It's incredible to think that 5,300 years ago there was an individual we've dubbed "Ötzi the Iceman" walking this earth, making him older than Stonehenge and the Egyptian Pyramids! Furthermore, he was found with stretched-out ears in a similar way we can see people do today when they are ear-stretching

So ear-stretching or ear-gauging is an ancient practice that humans have been carrying out for at least five millennia or so! And all this time, we're sure everyone who carried out this practice will have had concerns with an ear blowout. 

In this guide, we'll discuss ear blowouts and how to avoid them. 

What Is an Ear Blowout?

An ear blowout often happens when you try to stretch your skin too fast with a jewelry piece. What happens is your skin starts becoming irritated and scar tissue can form. 

Ring blowout symptoms can include inflammation and sometimes they can be pretty painful. You can also experience:

  • Burning
  • Yellow pus
  • Tenderness
  • Itching

Let's now take a look at what ear-gauging is and then we'll discuss how to prevent blowouts.

What Is Ear-Gauging?

The practice of ear-gauging is where you use ear tunnels or plugs to gradually stretch out your ears to make the piercing wider and wider. 

If you are in the U.S., then ring gauging is measured in specific gauges. So you will see numbers with a "g" next to them if they represent a gauge. In other countries, the sizing tends to be in millimeters (mm). 

Now if we go by gauges, then a standard ring gauge will be a 20 or 18 gauge. The wider the ring size the less the gauge number is. So a 1 gauge tunnel or plug is wider than the 18 gauge option. 

After 00 gauge, the sizes are only in inches or millimeters. The largest standard size you can expect to get is a 2-inch tunnel or plug! 

How to Avoid Ring Blowouts

So you can get a blowout if you over-stretch your ear through the practice of ear-gauging. Some good advice is to move up one gauge at a time and allow your ears to get used to the new gauge before you jump to larger ones. 

A decent timeframe to let your ears adjust to a new size is about 1 month to 6 weeks. However, as you go with larger and larger ring sizes, you might want to allow your ears more time to adjust. So we recommend the 1-month to the 6-week timeframe as a good starting point for the smaller ring sizes.

Develop an Ear Massage Routine

One way you might be able to prevent a blowout from happening is to develop an ear massaging routine. This may be especially true if you are experiencing a build-up of scar tissue.

If you want to try this, use a little oil and softly massage your ears for about 10 mins where any problem areas might be forming. Make sure to use a neutral oil that's not going to inflame any issues you may have already.

Some good oil choices can include:

  • Castor oil
  • Jojoba oil
  • Coconut oil
  • Tea Tree oil

Using such oils can help maintain your skin's health and strength when you are going through the process of ear-gauging. 

What Gauge Should You Start With?

Assuming you have your ears pierced already (20/18 gauge), then 16 gauge is a sensible starting point for anyone. If you are feeling a little more adventurous, you could choose ear gauges at the 14 mark. 

If you choose rings any bigger than the ones we just suggested, you'll be taking large chunks out of your ears, rather than stretching them. Furthermore, you should know that most people consider 2 gauge rings as the "point of no return." Beyond the 2 gauge mark, only surgery may be able to reverse the appearance of stretching.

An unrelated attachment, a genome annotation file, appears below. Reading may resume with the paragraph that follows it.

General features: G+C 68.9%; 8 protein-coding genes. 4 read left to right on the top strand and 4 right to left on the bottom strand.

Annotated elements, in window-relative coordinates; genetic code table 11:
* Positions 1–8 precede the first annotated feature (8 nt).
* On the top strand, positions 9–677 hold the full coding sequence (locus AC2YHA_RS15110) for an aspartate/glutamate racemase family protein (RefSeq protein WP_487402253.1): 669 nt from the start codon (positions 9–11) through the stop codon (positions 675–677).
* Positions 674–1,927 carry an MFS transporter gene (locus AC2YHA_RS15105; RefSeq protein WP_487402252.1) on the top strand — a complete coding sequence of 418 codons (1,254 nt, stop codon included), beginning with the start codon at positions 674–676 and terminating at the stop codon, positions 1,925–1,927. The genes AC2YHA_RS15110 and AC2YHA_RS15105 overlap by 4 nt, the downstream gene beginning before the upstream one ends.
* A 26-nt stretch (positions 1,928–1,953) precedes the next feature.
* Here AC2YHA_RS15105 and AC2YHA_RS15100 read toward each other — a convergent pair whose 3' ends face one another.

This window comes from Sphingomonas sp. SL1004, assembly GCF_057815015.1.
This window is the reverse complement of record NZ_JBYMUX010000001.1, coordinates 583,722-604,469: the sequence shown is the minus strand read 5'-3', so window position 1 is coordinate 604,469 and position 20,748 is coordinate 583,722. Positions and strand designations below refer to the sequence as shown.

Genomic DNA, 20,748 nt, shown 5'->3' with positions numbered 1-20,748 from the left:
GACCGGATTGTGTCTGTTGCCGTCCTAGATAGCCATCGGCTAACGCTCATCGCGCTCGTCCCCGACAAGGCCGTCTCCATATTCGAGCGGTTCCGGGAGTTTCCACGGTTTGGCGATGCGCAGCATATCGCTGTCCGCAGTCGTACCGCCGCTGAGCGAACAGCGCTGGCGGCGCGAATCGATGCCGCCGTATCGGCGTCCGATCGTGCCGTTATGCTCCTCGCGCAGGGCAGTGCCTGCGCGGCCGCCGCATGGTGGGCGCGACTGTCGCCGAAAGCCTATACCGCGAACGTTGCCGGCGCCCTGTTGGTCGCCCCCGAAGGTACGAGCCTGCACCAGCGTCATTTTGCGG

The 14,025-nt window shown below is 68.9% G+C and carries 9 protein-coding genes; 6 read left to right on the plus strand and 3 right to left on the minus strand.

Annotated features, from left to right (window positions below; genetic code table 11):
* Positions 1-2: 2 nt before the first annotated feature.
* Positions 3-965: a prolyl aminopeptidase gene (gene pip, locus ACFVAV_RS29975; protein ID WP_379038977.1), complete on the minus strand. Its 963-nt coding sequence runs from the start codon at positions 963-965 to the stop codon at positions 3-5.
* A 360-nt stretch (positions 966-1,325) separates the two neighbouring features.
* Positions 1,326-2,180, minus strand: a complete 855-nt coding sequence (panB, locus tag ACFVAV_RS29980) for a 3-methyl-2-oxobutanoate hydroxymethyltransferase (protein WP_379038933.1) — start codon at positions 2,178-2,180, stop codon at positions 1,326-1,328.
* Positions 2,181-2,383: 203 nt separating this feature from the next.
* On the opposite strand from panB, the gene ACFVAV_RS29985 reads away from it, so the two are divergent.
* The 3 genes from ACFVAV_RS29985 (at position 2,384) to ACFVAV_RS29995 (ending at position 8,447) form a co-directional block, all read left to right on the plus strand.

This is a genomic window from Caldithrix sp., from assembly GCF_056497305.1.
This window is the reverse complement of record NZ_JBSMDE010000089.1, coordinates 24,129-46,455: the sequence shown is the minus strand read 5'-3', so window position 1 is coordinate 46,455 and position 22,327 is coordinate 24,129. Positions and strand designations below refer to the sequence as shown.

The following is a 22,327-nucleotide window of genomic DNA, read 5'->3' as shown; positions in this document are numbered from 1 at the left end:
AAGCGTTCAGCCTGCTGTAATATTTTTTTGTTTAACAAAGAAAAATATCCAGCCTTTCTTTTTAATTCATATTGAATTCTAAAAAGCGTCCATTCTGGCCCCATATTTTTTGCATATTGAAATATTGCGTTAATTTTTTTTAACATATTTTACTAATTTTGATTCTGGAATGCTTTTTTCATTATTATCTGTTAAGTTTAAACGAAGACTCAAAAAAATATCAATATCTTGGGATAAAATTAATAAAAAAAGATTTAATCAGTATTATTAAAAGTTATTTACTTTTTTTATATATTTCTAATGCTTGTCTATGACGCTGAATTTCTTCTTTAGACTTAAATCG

What To Do If You Have a Blowout Right Now

If you've just woken up with a blowout, the first thing you should think about is to take out your plug or tunnel and rinse your problem area with a saline solution. You then need to consider dropping your gauge size by one or two sizes. 

For example, if you have a blowout with a 0 gauge ring then you ought to think about a 1 or 2 gauge for a while to give the stretching process a break. 

Surgery and Other Removal Methods

If your blowout gets too serious, then you might need to get surgery. Blowouts can end up being a permanent problem. When you get issues like a keloid scar, you need to see someone about your blowout to get it fixed. 

Some options that you can look into at this point include:

  • Freezing
  • Silicone sheets
  • Laser therapy
  • Corticosteroid shots

If these methods do not work for you, then surgery will be the solution. Surgeons will often use a wedge resection technique to resolve ear blowout issues that include a keloid scar.

Ear Stretching Tips in Summary

If you are planning on having stretched lobes, you should go one size at a time and wait for at least a month before you go up a size. Moisturizing and massaging your ear lobes is also a good thing to do to keep them strong and healthy during the process.

Whenever you feel pain in the process, you should stop for a while and allow your ears to adapt. When you stretch too fast you can feel sharp pains and experience bleeding, so take it slow!

Avoid Getting an Ear Blowout

While it might be exciting to start the process of getting ear gauges, you need to know what you are getting into. An ear blowout can ruin all the fun in the process and might leave you wishing you never started it in the first place. Follow the tips above and you should avoid an ear blowout.

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